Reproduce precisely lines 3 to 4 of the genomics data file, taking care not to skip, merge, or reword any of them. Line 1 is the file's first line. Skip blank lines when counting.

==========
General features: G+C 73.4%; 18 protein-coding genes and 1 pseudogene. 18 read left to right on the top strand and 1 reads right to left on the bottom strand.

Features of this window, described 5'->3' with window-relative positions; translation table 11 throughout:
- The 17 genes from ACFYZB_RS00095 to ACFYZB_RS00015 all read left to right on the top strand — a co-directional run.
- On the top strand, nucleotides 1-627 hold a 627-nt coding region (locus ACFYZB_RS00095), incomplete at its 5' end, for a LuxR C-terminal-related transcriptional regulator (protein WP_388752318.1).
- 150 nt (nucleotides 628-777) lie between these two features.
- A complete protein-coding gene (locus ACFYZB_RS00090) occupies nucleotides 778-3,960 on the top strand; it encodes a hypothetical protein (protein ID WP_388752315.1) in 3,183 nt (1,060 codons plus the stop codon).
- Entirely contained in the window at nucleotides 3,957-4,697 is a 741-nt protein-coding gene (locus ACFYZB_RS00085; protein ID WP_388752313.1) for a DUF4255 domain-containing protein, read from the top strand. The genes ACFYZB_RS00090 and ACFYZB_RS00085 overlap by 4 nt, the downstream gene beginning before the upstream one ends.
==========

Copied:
- The 17 genes from ACFYZB_RS00095 to ACFYZB_RS00015 all read left to right on the top strand — a co-directional run.
- On the top strand, nucleotides 1-627 hold a 627-nt coding region (locus ACFYZB_RS00095), incomplete at its 5' end, for a LuxR C-terminal-related transcriptional regulator (protein WP_388752318.1).